Zhou's Jibe at ‘Lazy’ Banks Signals China More Open for Business

  • Financial sector isn’t exempt from opening: PBOC Governor
  • Overseas investment banks still hampered from market access

People’s Bank of China Governor Zhou Xiaochuan said China should forge ahead to further open the financial services industry, in a signal the country may allow foreign firms greater access to the market.

Protecting domestic firms from outside competition makes them lazy, which weakens them and may lead to financial instability, Zhou said Tuesday at the Lujiazui Forum, an annual gathering in Shanghai that the central bank is co-hosting with the city’s mayor, Ying Yong.

"Financial sectors are no exception" in terms of opening-up, as competition brings "pressure, dynamism, progress and prosperity," Zhou said. "High leverage, low capital and non-performing loans shouldn’t be tolerated, but being closed and having no competition often give way to low standards."

Zhou’s stance against financial protectionism signals that the pace of opening will accelerate, and that officials, chastened by outflows since the 2015 yuan devaluation, are shifting focus from opening the capital borders toward more opening of the financial services industry and capital markets, according to Liu Li-gang, chief China economist at Citigroup in Hong Kong.

Overseas investment banks that want to operate in China are limited to owning minority stakes, and have been largely excluded from lucrative businesses such as secondary-market trading in Chinese debt and equities, as well as from managing money for wealthy clients. Since UBS Group AG and Goldman Sachs Group Inc. established Chinese joint ventures more than a decade ago, foreign banks have struggled to challenge local players.

"Learning from this lesson, the authorities have shifted their strategy towards opening China’s financial markets for greater foreign participation, which will help accelerate China’s market developments," Liu said in a note Tuesday. "Once China has a sophisticated financial and capital market, the capital account liberalization will be a natural consequence."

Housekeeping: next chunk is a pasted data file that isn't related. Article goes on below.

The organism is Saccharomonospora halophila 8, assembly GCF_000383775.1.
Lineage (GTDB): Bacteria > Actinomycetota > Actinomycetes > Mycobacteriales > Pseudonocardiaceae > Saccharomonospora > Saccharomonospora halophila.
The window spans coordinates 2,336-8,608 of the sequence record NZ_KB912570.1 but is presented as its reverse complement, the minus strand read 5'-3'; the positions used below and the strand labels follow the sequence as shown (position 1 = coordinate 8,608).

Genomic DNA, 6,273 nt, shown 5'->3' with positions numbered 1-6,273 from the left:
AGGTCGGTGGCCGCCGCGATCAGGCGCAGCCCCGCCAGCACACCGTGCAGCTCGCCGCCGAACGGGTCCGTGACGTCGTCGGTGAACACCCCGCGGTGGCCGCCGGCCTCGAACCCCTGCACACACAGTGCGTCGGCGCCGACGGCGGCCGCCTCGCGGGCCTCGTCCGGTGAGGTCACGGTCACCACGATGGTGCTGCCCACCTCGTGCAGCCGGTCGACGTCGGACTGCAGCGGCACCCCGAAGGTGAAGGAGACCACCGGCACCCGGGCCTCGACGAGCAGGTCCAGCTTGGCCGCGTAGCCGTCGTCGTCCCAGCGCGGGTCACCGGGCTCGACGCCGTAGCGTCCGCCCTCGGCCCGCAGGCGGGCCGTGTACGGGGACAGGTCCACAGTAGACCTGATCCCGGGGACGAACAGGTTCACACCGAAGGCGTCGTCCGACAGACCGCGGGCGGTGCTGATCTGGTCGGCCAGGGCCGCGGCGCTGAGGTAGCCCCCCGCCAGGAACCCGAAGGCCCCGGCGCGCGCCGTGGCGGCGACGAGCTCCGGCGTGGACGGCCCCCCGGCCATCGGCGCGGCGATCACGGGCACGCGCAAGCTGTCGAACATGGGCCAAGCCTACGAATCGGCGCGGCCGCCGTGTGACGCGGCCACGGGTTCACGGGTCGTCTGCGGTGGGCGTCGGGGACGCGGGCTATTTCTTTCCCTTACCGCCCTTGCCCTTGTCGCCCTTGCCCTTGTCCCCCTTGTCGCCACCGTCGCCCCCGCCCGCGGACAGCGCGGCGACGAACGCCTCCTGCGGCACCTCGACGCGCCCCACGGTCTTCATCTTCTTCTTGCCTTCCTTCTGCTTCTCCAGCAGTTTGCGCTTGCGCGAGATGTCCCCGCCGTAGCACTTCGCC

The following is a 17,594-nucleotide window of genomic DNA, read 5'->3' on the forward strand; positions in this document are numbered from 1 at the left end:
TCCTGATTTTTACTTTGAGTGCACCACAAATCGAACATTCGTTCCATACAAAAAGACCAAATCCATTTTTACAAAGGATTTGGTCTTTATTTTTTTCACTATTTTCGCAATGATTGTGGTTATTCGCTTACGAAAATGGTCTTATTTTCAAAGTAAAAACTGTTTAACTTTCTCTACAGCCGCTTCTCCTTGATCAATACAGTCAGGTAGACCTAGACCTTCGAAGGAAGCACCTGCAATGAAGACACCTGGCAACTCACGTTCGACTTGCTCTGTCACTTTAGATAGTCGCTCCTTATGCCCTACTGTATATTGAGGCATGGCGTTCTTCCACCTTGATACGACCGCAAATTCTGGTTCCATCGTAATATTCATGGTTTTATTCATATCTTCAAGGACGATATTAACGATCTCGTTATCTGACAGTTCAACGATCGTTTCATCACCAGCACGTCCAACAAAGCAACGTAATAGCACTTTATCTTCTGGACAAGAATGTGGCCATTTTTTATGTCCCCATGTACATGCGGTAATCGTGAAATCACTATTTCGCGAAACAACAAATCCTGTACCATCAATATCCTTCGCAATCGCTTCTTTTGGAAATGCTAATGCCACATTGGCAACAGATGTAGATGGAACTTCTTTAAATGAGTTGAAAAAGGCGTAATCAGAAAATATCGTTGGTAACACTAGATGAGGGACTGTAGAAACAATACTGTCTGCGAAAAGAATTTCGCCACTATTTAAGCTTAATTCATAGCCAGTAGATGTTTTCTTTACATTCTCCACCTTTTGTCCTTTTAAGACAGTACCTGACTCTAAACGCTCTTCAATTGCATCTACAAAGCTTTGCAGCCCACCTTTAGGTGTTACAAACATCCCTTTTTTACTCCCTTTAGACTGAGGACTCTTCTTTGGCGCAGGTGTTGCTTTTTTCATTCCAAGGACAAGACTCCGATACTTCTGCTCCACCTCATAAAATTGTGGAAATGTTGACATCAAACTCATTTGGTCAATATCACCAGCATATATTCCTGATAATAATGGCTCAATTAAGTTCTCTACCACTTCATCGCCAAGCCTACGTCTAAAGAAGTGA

JPMorgan Chase & Co. Chief Executive Officer Jamie Dimon, who in December decided to exit a minority-owned Chinese investment-banking joint venture, said in a Bloomberg Television interview this month that the U.S. bank is patiently negotiating with Chinese regulators to find a new structure that would eventually give it full control.

Greater Openness

China’s finance sectors have benefited from greater openness and should take further steps in that direction, Zhou said, citing progress made by domestic financial institutions in the global bond and equity markets. Officials have been signaling greater openness since at least last year, and had considered measures including allowing joint-ventures with foreign ownership permission to expand into areas beyond stock and bond underwriting.

"The more open and competitive the industry is, the faster companies can make progress," Zhou said, and cited the development of the country’s manufacturing industry as an example to show positive outcomes brought by openness and competition.

Zhou added that opening-up can "catalyze policy changes," and that the government has already made trade more convenient, reduced capital controls, and given markets more weight in determining the yuan’s exchange-rate.  

"The centrally-planned policy making system had been challenged" during the opening-up, and it triggered a series of major reforms on pricing, taxes, and trade in China, he said.

International Footprint

China’s Belt and Road Initiative, a grand plan to boost global trade and investment proposed by President Xi Jinping, has also created new opportunities for domestic financial firms to expand their overseas footprint and enhance international cooperation, he said.

Speaking after Zhou, Shanghai Mayor Ying said the financial hub will push ahead with capital account convertibility trials and boost cooperation with the offshore yuan centers, adding that the city will continue preventing regional and systemic financial risks.

Wang Zhaoxing, vice chairman at the China Banking Regulatory Commission, also said the nation shouldn’t halt financial reform and innovation because of a few difficulties.

Bank capital adequacy is still at a "high level" of more than 13 percent, while non-performing loans remain at "low level," said Wang, who urged stronger coordination of regulation, deleveraging and risk control.

— With assistance by Yinan Zhao, and Miao Han

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